Lower pricing hasn't made the Apple TV set-top box a smash hit.
Last month, Apple gave its digital living room gadget more bang for the buck, knocking $100 off its 160 GB Apple TV, to $229, and killing off its smaller version.
That has not made it a must-have gadget.
And Google Trends shows that search activity for "Apple TV" in the United States hit a small bump after the price cut, but has since settled to where it was before. (See chart below.)
To be sure, these metrics are obviously not the whole picture. Apple retail store sales are an important factor that we don't have visibility into. Amazon ranks and Google searches have a lot of variables that we also don't have visibility into.
But we think these two metrics are valid enough to support the argument that it has not become a huge hit thanks to its better value.
We think that there's a market for a digital gadget that helps consumers watch Web video on their living room TVs. But so far, no one's perfected it.
As we said last month:
Apple needs to make major changes to the Apple TV's software and platform. That could include some or all of these options:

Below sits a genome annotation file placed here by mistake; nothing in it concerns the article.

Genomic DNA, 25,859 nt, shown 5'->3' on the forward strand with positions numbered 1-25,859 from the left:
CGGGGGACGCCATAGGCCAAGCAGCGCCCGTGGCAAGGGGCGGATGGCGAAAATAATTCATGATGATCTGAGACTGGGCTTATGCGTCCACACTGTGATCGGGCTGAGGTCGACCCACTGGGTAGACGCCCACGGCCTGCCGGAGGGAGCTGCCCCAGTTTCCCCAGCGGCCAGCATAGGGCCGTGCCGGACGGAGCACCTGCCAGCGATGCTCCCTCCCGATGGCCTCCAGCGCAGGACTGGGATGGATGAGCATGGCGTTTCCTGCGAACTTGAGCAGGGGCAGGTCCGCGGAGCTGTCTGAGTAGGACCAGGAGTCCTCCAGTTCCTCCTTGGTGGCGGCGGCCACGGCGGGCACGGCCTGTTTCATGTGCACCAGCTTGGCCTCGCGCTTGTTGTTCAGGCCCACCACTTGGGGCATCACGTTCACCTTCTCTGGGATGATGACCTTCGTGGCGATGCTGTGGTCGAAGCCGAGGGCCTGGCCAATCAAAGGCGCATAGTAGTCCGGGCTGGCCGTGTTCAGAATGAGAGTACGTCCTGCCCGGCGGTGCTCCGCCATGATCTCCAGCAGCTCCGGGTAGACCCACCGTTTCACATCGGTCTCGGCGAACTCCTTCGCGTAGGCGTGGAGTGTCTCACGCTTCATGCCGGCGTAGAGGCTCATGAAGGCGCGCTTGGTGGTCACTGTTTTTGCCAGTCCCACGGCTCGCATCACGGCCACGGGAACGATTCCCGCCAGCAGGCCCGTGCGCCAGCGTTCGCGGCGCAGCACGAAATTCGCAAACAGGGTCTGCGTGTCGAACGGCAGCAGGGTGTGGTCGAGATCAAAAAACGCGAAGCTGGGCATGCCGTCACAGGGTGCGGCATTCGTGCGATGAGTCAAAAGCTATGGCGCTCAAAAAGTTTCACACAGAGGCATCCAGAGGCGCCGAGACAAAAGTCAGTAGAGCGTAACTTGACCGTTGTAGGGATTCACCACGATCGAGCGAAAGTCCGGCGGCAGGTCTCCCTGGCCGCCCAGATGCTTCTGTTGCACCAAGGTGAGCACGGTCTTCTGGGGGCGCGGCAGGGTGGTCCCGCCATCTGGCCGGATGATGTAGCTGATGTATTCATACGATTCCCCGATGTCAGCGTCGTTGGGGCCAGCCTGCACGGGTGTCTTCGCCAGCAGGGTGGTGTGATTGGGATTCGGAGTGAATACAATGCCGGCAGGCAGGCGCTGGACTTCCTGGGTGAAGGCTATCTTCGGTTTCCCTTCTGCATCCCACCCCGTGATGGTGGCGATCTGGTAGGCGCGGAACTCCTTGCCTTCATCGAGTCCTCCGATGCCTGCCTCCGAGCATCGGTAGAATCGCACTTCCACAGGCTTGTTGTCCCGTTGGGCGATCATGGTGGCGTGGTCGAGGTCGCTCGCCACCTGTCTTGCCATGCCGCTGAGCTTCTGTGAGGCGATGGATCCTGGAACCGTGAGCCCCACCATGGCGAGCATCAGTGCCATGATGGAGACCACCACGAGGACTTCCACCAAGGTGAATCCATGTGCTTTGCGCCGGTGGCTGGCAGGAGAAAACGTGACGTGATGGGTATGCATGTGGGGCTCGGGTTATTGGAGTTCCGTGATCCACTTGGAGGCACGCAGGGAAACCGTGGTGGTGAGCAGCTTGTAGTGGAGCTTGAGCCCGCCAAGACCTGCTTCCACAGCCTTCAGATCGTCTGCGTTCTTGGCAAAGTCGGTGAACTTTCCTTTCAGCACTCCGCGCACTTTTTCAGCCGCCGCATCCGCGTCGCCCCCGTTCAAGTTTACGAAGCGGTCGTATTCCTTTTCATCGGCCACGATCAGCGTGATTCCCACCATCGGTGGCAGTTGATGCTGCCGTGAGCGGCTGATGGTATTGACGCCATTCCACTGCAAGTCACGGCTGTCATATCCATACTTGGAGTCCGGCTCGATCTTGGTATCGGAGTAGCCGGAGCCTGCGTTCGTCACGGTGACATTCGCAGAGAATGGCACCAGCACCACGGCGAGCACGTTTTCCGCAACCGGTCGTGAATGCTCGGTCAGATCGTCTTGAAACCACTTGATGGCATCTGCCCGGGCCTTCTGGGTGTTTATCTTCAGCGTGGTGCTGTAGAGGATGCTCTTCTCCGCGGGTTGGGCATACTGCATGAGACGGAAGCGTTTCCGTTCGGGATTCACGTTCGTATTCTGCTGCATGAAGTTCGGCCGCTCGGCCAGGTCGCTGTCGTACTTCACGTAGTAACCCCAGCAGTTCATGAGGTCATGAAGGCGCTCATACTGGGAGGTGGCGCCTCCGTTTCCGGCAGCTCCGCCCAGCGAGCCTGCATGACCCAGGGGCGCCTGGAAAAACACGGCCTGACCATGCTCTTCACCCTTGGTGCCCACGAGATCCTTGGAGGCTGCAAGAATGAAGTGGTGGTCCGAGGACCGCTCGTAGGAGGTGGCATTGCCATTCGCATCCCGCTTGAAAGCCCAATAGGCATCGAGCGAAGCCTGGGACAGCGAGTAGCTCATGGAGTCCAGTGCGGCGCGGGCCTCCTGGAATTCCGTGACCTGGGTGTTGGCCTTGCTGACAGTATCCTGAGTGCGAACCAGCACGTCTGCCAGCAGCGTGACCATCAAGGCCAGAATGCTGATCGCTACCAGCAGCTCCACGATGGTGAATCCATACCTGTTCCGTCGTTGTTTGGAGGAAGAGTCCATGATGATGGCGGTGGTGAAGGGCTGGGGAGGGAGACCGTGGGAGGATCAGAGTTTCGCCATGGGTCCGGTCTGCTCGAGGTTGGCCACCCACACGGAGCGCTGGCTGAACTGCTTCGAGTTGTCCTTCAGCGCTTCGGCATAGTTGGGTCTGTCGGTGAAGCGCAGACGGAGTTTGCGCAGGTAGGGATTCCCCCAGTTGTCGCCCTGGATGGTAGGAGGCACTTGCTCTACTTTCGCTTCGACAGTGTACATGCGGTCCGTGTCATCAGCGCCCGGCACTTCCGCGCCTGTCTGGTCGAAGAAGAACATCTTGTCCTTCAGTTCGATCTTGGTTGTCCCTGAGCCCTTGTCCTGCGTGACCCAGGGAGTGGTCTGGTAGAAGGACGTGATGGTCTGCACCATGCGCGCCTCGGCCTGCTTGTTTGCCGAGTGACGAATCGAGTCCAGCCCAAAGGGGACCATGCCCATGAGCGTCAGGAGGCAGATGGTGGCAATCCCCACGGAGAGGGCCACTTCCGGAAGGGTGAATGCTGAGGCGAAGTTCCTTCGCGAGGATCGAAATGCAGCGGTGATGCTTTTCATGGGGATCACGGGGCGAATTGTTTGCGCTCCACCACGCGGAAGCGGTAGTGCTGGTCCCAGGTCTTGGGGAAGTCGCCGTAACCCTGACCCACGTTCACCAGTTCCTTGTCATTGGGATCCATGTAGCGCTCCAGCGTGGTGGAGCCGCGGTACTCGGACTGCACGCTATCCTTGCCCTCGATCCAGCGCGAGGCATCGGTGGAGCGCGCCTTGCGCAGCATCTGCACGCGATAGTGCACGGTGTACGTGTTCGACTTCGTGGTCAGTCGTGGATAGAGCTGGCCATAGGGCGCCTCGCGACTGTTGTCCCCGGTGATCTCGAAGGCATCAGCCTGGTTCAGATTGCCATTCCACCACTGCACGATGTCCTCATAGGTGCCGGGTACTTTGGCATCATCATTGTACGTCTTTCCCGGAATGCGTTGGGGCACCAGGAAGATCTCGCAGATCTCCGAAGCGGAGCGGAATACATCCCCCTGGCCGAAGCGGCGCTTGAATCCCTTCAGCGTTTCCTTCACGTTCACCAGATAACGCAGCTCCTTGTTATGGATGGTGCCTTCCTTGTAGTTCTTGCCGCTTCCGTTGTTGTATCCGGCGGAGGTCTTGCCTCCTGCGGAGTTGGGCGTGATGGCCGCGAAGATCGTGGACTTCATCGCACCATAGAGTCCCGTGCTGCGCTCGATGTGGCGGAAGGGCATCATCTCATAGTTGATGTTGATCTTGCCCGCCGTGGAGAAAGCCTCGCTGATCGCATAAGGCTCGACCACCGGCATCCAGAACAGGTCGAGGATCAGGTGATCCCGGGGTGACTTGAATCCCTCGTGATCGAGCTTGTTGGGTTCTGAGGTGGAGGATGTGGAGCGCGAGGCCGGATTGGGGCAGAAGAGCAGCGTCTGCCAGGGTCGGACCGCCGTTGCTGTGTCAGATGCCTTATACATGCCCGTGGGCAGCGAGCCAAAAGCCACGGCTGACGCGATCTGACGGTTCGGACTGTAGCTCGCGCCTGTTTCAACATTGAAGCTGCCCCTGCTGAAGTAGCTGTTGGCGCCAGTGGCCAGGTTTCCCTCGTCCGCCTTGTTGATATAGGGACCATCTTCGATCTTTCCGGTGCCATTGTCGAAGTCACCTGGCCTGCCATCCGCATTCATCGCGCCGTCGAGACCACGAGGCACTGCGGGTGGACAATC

* Opening Apple TV up to all Web video content, whether Apple controls it or not. (Rival Roku is heading in this direction with its $99 box.)
* Making iTunes a better video service; perhaps offering more subscription options than simply whole seasons of individual shows.
* Adding a Blu-ray player to Apple TV so it could replace an existing port on peoples' TVs, not take up a new one.
* Establishing an App Store for Apple TV, so that companies could offer video services, games, other apps, hardware accessories, etc., the way they do on the iPhone.
But Apple hasn't made any substantive changes to the platform in more than a year and a half. Eventually, it will have to do something. Even at $229, the Apple TV remains an expensive device with a very limited feature set. That's why it's been unpopular with consumers and why Apple has to excuse it as a "hobby" on earnings calls.
Here's that Google Trends chart: